Saturday, October 29th. Dinner.
528 S Western Ave
Los Angeles, CA 90020
We kept driving past this place on our way to dance practice. It looked super nice from the outside, all modern decor and clean lines. Plus, the building had the words “Oyster Bar” in big letters. So when we were free one night (and realized we hadn’t had a date night since Brü), our minds jumped to Horse’s Mouth.
But first, we looked it up on Yelp.
4 stars. 2 dollar signs. Seafood. Breakfast and Brunch. Asian Fusion.
This gave us some pause. We read through the reviews and saw that they offered omakase on their menu. What the hey. We went to go check it out.
It was surprisingly empty for a Saturday, though our young and overly friendly waiter assured us that this wasn’t usually the case. We ordered omakase for each of us and the crisp-with-a-hint-of-cocoa-nib house sake for me (Sean was driving), and were almost immediately deluged with food.
Oysters dressed Japanese-style with ponzu and wasabi were followed by hamachi and salmon sashimi just as we set down the empty shells. The man bringing the food introduced himself as Chris, the sous chef. “The clams are coming up next,” he told us. Sean and I expressed our approval at the pacing of the meal to each other as we ate our thinly sliced fish. And then, we were left there, waiting.
More salmon sashimi arrived, drizzled with chili oil and red pepper threads. Then yellow curry with extremely tender mussels. Then soft-shell crab tempura. Each time our server told us that clams would be the next dish. Were they covering up some screw-up in the kitchen? We were confused, but had we been paying less attention, it wouldn’t have affected our experience much.
We understand that running a restaurant is not easy. As the chef, you don’t have control over everything, and managing screw-ups is part of the job. Horse’s Mouth had only been open 4 months when we went. For a team that’s no doubt still learning to work together, they performed admirably.
The manila clams arrived in their green curry. Then fried shimeji mushroom salad with parmesan, garlic aioli, and goat cheese foam. With each course, Chris would ask us how we liked the food, and we would mutter “it’s great!” around the full mouth of food, as you do. And it was pretty great, until the salad course arrived. The past 4 courses had all been extremely strong flavors – two curries, a spicy salmon, and fried crab. Even the seasoning on the oysters was on the heavy-handed side. I’d been excited about the salad, but it completely failed to cleanse the palate. The garlic aioli and parmesan overwhelmed the greens, and the mushrooms, which the salad had been named after, were almost unnoticeable.
These mushrooms have a very light flavor and have a great texture when used in soup. They are sometimes stir-fried in meat dishes where they absorb tons of soy sauce and meat flavor. The way they were used here seemed like a shame to me. Fried, they shriveled up and became tough, and their unadorned flavor couldn’t compete with the red wine vinegar and other sauces in the salad.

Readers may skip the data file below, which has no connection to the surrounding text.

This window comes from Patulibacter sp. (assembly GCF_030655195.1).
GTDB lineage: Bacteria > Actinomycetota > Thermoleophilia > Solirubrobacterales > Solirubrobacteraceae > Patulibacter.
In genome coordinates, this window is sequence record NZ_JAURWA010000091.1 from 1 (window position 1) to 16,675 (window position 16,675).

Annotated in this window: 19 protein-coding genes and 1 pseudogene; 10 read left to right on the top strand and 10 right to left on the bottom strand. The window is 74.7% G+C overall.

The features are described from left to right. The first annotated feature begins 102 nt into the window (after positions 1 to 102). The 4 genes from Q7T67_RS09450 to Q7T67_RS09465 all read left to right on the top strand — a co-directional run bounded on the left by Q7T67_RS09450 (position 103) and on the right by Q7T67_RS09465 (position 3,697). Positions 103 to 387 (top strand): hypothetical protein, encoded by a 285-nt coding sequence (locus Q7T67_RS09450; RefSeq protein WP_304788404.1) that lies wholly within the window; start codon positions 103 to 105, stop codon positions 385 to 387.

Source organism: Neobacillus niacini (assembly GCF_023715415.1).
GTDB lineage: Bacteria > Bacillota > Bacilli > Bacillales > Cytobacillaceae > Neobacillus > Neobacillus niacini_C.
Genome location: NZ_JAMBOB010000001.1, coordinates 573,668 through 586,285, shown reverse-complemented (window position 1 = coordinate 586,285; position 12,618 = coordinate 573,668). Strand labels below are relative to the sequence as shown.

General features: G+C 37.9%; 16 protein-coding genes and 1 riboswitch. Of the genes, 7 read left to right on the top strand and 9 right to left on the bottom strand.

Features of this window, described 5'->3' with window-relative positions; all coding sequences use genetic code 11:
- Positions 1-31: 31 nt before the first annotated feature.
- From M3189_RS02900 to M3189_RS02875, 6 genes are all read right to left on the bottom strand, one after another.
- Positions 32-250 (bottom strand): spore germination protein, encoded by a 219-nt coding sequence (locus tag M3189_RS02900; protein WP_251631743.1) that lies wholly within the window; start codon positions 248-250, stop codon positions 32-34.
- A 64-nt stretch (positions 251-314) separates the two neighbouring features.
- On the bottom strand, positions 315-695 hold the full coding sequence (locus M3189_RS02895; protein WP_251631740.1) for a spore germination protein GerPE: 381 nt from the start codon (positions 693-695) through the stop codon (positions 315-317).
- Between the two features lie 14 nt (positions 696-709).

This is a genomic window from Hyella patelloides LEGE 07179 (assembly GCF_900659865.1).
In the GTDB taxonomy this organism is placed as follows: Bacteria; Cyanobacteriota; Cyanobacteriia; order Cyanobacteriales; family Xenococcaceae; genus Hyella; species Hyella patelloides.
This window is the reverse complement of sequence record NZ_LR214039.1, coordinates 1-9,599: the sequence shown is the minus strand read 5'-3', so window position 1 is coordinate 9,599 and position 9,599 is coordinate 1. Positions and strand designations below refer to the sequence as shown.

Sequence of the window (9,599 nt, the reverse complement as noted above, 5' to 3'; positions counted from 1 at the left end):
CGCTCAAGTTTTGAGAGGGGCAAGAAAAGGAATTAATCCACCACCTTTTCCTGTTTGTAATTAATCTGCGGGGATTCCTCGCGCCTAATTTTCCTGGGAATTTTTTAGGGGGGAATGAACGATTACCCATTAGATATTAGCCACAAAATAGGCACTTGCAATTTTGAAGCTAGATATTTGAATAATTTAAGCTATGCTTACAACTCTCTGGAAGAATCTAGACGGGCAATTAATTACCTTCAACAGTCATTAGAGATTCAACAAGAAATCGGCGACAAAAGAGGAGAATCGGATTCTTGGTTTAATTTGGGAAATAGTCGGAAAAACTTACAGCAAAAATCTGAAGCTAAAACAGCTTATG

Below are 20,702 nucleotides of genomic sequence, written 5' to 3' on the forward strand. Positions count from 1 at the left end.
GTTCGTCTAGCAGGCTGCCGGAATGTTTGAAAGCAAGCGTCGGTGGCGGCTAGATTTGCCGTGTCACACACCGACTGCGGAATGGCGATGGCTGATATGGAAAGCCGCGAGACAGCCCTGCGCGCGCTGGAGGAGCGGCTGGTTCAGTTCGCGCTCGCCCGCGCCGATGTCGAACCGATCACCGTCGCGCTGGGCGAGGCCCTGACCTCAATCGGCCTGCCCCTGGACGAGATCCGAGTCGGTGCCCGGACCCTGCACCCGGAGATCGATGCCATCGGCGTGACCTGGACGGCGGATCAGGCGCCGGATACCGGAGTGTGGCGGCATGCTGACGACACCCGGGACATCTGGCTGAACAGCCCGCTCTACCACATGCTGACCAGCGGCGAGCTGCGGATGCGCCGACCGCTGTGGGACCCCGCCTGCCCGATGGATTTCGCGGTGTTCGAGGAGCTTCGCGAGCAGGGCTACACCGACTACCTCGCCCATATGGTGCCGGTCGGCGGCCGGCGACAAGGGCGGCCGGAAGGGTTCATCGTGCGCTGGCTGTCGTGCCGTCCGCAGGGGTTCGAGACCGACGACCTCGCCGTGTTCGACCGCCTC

I mentioned a little of this to Chris the next time he stopped by our table, this time with hoisin-covered barbecue ribs, feeling a bit self-conscious. He accepted the feedback graciously.
At this point we were feeling pretty full. It had been eight courses. But we were just getting into the entree section of the menu, it seemed. Peking duck wraps brightened with green onion arrived at our table, followed a platter each of steak, lobster, green beans, and baffling squid ink covered fries. (Squid ink is, again, such a mild flavor. Fry it and the texture and color combination becomes reminiscent of charcoal.)
At this point I was stuffed (and that was before the dessert). We had tried ten of the twenty items on the menu, and two of the specials. The word “omakase” means “I leave it up to you.” Even more than the prix fixe menu, omakase expresses a trust that the chef will craft an experience for the customer. By ceding control to the chef, omakase is also a chance for the chef to express himself or herself and to make a bold statement. The “omakase” at Horse’s Mouth makes me wonder whether the chef ever subjected himself to this series of courses all in one sitting. All but one of the courses was a meat dish, and each dish was just a smaller portion of an item off the menu. This was not an omakase. It was a tasting menu, and a poorly planned one at that.
We asked Chris why they decided to open an Asian Fusion restaurant, and in the middle of Koreatown no less. Wasn’t it a risky endeavor? He told us that the chef owner, Charlie, loved cooking all kinds of cuisines, and that they were thinking of starting a ramen bar with French influences, richer than Japanese ramen was. I profess feeling skeptical of the very idea.
There is a reason Asian Fusion is so hard to get right. Asian food culture has a long history. The flavors have evolved over centuries. To make good Asian food, it’s not enough to love cooking all kinds of cuisines. You have to understand each cuisine for the complex ecosystem that it is. You have to understand the rules. Only then can you break them to make your Asian fusion statement – and it must be a statement. Hoisin-based BBQ sauce is not enough.
We think Horse’s Mouth has potential. It was clear that the chefs have a strong grip on their technical chops. The texture on the mussels, steak, lobster – it was all exceptional. We want to see creative and ambitious chefs succeed, especially chefs who are willing to take criticism from a couple of young diners. I look forward to seeing where Horse’s Mouth goes from here.